Breeding Like to Like
Thursday 19 January 2012
If you have looked into breeding, you have likely heard the phrase “breed like to like”. But what does this really mean? How can you develop a breed if you only breed horses that are the same together? How do you correct for issues that you might have in your mare if you breed her to a stallion who is just like her?
First of all, you need to understand what is meant by “like”. Horses that are “like” each other are similar in build and type. For example, a Percheron and a Thoroughbred are not “like” each other. On the other hand, an Arabian and a Quarter Horse are quite similar.
But, many Percheron x Thoroughbreds are excellent horses. Why would they not be considered a good cross?
Because the types are very dissimilar, draft crosses are very unpredictable. For every nice looking draft cross you will find another one that has a draft head on a Thoroughbred body, or tiny Thoroughbred legs and a thick draft body. It is impossible to be sure what you will get from this cross.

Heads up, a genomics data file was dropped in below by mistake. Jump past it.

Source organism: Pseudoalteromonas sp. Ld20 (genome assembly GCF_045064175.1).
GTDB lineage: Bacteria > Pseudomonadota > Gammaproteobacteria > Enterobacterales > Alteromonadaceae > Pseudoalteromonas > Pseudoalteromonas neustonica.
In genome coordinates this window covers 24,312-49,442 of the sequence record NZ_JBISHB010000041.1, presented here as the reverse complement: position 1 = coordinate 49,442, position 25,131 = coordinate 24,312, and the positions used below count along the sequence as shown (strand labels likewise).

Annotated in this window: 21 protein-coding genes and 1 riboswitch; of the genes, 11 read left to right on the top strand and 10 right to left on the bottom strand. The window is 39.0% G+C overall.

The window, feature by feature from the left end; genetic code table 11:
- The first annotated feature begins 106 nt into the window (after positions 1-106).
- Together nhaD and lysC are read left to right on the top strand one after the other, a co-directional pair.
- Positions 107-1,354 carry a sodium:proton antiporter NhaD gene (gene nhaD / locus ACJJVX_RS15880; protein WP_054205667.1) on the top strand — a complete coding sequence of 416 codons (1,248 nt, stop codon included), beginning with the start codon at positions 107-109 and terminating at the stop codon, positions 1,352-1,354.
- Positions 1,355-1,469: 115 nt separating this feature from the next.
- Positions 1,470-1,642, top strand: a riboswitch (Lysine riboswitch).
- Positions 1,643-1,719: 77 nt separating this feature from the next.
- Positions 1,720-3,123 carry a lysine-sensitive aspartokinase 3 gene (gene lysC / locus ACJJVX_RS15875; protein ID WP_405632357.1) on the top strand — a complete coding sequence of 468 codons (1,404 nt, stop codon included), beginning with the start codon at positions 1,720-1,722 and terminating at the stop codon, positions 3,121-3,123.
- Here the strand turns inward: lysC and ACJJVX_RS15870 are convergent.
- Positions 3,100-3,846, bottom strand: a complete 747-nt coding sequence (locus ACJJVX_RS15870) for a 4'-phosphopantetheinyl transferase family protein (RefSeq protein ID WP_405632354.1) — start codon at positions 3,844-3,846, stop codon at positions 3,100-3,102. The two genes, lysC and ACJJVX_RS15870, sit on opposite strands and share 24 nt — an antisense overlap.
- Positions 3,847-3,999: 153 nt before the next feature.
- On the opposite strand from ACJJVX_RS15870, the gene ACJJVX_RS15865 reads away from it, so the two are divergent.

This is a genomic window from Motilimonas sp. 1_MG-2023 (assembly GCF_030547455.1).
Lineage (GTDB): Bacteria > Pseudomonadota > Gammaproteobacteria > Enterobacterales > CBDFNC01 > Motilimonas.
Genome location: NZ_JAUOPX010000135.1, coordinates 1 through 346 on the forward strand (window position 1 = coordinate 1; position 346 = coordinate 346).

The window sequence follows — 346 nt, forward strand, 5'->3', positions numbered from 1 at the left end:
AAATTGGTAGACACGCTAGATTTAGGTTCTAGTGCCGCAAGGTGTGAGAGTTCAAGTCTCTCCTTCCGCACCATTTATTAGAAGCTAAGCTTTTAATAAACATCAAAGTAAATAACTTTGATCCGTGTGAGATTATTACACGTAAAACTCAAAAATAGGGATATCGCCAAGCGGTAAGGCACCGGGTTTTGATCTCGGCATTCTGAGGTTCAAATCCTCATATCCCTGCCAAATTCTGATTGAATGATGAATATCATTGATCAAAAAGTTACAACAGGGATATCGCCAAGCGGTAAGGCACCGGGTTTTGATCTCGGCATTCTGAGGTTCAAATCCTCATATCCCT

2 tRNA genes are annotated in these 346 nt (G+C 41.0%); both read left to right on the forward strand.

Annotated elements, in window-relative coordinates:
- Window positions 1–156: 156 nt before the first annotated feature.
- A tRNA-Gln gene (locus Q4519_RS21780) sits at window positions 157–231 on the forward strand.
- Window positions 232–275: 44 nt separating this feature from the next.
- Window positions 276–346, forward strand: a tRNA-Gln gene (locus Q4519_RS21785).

If you breed a Thoroughbred x Percheron back to a Thoroughbred, you have a better chance of getting a consistent offspring. This is because the Thoroughbred genes are more similar in type, matching the genes in the draft cross. ¾ Thoroughbreds are far more consistent crosses than the original draft cross.
Quarter Horses and Arabians are far more similar in type. Most of these crosses turn out very consistently. In fact, there is a fair bit of Arabian blood in Quarter Horses from many years back.
Knowing the genetic background of a breed is very helpful when choosing to crossbreed. For example, Percherons have a lot of Arabian in their background, making an Arabian cross far more genetically alike than a Thoroughbred cross.
If you are looking to breed your mare, it is wise to select a stallion who corrects for her faults, but is alike in overall type. If you make a cross that is too different, you run the risk of getting an offspring that does not mesh together, getting parts that do not quite match.